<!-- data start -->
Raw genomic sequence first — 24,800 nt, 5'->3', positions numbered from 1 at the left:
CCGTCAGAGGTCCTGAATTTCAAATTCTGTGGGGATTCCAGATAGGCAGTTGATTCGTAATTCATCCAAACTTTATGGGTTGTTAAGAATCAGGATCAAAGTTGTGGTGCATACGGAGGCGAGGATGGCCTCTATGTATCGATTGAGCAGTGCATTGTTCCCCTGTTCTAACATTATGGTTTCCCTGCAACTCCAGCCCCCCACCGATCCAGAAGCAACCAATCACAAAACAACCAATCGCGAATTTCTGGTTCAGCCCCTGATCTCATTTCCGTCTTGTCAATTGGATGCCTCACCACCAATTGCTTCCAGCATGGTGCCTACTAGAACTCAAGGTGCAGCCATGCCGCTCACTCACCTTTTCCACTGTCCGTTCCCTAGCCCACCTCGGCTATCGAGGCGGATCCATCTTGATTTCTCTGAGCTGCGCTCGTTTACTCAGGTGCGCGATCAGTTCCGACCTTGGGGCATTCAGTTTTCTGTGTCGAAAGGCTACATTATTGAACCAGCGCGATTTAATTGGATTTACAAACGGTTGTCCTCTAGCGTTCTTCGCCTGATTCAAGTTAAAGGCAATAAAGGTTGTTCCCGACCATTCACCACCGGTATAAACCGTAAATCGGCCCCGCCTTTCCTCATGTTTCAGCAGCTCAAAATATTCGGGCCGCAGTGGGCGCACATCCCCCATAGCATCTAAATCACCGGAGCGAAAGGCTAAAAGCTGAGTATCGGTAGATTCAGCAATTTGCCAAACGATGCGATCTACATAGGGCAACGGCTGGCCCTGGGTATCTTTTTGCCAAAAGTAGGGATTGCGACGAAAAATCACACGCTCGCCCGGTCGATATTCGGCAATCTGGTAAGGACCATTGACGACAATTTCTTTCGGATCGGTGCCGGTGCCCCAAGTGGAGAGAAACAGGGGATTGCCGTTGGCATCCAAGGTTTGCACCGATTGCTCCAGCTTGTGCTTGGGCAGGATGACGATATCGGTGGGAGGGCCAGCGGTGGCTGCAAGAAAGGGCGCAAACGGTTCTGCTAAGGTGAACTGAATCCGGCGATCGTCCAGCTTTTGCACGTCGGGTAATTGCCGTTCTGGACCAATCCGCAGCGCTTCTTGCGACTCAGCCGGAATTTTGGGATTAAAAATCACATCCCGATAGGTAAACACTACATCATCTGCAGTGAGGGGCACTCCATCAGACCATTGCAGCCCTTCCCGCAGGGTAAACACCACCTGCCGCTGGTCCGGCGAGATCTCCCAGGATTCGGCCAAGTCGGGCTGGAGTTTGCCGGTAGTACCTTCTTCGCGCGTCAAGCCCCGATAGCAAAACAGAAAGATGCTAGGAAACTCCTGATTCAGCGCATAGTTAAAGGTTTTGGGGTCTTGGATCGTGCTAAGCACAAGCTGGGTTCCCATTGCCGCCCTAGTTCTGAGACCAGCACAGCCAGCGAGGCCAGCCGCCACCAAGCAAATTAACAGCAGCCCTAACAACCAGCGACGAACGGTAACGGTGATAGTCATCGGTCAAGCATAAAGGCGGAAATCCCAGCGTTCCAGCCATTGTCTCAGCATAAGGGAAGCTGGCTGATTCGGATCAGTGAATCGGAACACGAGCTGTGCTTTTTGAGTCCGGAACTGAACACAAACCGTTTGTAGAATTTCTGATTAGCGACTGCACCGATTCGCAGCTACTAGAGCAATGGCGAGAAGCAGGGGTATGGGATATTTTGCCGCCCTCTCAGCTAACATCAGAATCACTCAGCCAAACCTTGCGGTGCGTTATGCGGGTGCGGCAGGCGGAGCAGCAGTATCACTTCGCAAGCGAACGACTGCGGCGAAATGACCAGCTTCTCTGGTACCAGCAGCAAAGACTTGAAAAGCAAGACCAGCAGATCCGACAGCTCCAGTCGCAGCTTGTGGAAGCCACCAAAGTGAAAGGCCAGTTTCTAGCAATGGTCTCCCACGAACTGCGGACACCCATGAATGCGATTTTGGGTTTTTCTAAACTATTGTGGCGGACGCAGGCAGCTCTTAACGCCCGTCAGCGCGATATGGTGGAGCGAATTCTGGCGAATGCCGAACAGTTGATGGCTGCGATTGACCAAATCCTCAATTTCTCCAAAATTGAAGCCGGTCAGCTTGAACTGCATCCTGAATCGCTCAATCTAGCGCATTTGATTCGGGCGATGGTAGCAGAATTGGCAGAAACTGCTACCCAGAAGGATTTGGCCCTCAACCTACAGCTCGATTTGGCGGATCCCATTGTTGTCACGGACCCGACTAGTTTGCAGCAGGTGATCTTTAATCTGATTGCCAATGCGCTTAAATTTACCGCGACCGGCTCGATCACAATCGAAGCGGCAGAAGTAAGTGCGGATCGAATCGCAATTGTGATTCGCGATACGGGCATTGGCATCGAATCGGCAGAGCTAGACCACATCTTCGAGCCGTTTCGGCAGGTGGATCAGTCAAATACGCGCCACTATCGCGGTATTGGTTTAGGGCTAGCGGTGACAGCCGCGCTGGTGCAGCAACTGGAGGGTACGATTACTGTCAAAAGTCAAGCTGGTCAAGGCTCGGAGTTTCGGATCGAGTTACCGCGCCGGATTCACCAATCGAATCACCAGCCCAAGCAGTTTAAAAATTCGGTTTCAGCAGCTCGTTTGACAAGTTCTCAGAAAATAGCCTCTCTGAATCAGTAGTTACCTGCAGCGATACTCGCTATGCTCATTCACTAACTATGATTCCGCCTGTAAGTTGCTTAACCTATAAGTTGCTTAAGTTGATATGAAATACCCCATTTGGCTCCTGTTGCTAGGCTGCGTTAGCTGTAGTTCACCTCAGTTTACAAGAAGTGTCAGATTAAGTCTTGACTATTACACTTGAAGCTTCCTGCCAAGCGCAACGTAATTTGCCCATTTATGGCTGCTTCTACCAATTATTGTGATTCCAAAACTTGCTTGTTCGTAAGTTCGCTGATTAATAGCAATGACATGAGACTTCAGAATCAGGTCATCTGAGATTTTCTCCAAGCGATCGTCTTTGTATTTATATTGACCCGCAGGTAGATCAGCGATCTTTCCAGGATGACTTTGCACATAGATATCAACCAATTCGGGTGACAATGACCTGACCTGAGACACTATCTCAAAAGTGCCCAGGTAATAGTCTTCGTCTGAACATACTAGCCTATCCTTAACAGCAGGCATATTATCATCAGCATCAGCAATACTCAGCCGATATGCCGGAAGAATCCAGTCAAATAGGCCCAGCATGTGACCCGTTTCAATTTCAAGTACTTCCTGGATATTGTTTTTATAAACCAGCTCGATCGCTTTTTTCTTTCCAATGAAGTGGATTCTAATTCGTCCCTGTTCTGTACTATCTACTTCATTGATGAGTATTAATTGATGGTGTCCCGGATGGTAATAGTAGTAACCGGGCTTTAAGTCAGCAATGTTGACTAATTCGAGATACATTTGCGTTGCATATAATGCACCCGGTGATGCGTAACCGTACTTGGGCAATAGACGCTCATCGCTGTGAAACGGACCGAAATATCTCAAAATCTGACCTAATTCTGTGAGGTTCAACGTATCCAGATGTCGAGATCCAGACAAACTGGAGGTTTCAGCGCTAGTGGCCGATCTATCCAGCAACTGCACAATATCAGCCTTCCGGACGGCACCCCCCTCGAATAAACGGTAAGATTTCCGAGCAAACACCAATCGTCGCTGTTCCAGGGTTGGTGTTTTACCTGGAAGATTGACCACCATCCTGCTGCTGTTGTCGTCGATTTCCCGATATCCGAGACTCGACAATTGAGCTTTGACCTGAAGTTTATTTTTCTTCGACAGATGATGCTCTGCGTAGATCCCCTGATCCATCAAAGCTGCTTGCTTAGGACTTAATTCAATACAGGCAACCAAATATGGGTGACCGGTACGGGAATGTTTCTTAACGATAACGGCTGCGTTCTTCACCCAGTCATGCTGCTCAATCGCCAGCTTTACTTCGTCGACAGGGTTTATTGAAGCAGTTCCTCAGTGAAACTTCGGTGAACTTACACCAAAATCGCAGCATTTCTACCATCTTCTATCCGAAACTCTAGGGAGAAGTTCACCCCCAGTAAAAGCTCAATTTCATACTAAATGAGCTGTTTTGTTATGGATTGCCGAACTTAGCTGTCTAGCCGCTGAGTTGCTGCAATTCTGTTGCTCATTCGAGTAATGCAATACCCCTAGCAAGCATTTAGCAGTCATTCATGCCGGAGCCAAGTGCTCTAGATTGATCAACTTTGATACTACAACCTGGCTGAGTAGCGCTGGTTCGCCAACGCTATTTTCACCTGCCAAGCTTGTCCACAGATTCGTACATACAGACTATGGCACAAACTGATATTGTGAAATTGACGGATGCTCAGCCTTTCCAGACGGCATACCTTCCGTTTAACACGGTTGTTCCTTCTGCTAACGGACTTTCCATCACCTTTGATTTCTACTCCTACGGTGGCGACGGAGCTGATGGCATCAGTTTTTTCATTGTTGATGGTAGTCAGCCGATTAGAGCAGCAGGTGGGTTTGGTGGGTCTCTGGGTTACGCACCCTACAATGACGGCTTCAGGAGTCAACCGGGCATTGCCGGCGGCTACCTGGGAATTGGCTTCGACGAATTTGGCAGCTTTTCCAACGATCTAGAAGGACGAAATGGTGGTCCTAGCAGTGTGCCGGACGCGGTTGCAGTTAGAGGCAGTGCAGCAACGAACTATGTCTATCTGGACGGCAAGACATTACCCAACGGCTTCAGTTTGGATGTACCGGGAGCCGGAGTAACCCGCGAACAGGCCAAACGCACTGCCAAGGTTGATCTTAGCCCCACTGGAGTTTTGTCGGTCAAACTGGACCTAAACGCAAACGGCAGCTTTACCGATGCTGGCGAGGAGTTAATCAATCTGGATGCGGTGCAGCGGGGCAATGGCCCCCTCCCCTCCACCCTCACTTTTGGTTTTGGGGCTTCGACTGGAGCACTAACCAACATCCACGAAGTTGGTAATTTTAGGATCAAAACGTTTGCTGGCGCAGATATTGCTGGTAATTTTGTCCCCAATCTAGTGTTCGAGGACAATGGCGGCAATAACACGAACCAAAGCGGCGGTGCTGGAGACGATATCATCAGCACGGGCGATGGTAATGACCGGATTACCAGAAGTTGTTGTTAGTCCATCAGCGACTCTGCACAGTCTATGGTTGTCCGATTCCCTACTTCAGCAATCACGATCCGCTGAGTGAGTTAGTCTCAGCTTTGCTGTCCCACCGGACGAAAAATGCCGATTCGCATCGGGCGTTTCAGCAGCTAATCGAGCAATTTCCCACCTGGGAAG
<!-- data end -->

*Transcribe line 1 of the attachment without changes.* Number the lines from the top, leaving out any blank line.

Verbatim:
Raw genomic sequence first — 24,800 nt, 5'->3', positions numbered from 1 at the left: